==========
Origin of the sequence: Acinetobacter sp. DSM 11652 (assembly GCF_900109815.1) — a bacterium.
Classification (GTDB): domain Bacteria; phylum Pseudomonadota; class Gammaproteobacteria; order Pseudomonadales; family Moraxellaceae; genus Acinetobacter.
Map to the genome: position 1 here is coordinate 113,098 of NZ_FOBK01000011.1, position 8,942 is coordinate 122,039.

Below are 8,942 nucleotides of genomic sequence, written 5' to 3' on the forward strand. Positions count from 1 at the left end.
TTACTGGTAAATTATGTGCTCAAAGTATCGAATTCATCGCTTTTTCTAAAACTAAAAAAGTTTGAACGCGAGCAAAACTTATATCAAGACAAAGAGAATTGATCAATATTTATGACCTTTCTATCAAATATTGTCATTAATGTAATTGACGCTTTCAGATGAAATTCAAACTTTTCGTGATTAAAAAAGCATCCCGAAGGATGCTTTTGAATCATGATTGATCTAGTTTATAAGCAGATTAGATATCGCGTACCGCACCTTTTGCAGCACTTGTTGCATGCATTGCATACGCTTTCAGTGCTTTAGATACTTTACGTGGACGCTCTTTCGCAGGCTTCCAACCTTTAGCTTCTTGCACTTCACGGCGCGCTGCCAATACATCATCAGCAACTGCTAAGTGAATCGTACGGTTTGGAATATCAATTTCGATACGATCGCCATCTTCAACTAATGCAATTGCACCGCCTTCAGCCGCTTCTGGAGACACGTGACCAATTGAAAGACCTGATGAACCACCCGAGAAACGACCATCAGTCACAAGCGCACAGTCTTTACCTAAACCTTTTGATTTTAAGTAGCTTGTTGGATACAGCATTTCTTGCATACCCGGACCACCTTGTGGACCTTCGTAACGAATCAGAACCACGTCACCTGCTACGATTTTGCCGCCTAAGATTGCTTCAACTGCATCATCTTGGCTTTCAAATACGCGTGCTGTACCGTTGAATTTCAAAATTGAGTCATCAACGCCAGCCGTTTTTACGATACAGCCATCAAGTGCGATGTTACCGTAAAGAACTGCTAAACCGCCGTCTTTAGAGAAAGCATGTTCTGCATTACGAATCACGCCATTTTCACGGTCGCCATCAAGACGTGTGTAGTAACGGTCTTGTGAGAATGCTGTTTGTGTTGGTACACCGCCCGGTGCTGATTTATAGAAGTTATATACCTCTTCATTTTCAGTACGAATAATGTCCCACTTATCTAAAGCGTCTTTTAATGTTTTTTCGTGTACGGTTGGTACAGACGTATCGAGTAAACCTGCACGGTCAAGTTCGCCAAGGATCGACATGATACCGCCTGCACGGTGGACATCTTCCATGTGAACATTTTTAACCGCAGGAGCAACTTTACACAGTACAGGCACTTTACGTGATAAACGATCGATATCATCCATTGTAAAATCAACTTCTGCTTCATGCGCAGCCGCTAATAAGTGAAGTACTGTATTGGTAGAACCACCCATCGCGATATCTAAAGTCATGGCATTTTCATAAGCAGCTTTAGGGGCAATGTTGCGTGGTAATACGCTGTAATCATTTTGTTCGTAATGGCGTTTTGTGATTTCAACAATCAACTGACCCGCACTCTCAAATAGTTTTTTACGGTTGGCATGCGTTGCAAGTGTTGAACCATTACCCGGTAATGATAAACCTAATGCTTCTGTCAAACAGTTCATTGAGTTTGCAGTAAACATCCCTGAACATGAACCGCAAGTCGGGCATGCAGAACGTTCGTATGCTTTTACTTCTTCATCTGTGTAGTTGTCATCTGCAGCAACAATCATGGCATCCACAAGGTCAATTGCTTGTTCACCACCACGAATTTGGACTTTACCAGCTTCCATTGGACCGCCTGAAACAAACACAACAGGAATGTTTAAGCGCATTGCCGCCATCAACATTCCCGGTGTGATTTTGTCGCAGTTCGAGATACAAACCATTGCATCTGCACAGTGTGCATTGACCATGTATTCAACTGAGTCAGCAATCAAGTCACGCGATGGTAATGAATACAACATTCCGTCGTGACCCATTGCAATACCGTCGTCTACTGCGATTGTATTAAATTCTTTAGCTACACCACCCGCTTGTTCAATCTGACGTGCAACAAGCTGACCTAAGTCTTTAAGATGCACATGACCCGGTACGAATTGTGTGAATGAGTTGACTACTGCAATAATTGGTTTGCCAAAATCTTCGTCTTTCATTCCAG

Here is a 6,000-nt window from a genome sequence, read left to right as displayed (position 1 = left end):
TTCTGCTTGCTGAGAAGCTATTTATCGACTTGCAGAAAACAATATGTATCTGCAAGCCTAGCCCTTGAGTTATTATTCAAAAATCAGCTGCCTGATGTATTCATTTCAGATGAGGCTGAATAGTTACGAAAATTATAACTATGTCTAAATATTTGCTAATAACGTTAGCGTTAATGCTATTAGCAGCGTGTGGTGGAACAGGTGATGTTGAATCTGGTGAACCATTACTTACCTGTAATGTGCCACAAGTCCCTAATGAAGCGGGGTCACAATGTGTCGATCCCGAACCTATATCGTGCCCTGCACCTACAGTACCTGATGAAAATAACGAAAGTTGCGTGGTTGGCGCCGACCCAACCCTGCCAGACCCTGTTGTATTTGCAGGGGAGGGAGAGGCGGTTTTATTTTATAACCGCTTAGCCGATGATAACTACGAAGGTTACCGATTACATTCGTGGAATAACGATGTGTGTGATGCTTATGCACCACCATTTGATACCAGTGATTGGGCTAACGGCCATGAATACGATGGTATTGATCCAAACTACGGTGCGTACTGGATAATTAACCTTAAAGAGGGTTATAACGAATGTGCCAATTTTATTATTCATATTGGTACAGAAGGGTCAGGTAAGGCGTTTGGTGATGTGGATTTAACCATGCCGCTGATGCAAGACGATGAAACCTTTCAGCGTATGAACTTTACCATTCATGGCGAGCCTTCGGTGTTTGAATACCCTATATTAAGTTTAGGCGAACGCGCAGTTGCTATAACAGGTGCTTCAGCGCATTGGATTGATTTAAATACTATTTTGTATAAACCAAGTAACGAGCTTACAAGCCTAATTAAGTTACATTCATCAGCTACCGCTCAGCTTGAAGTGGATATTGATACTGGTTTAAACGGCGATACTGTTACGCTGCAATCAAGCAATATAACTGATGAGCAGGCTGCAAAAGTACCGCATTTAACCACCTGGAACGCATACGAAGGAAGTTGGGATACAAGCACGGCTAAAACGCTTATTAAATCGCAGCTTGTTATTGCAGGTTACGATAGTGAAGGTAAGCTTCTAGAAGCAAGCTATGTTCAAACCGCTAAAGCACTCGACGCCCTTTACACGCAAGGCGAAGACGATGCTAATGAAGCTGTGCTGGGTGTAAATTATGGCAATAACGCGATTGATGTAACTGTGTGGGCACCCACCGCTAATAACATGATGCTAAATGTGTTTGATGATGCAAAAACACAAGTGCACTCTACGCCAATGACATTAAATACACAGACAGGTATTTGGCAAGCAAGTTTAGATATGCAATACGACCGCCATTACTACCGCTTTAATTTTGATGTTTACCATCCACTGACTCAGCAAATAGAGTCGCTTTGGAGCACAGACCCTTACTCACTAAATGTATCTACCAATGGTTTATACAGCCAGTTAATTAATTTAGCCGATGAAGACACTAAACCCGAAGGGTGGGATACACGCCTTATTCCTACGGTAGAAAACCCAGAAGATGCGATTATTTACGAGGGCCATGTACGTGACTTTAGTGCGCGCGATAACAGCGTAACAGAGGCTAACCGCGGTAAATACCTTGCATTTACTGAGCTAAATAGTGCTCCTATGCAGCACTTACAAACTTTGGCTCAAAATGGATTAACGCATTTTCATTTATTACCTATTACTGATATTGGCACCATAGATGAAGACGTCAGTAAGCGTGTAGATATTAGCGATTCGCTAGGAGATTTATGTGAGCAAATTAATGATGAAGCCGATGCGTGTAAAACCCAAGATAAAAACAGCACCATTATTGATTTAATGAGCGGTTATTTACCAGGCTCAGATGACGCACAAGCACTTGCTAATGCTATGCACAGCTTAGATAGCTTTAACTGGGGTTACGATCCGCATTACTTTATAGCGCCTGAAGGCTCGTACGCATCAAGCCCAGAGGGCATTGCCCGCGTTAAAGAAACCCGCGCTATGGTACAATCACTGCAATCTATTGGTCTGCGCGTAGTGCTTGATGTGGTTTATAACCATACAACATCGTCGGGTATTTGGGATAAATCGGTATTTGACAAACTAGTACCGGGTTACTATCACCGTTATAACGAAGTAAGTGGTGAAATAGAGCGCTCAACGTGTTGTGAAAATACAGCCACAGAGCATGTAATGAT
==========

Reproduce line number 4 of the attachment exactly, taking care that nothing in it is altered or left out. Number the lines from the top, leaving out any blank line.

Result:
Below are 8,942 nucleotides of genomic sequence, written 5' to 3' on the forward strand. Positions count from 1 at the left end.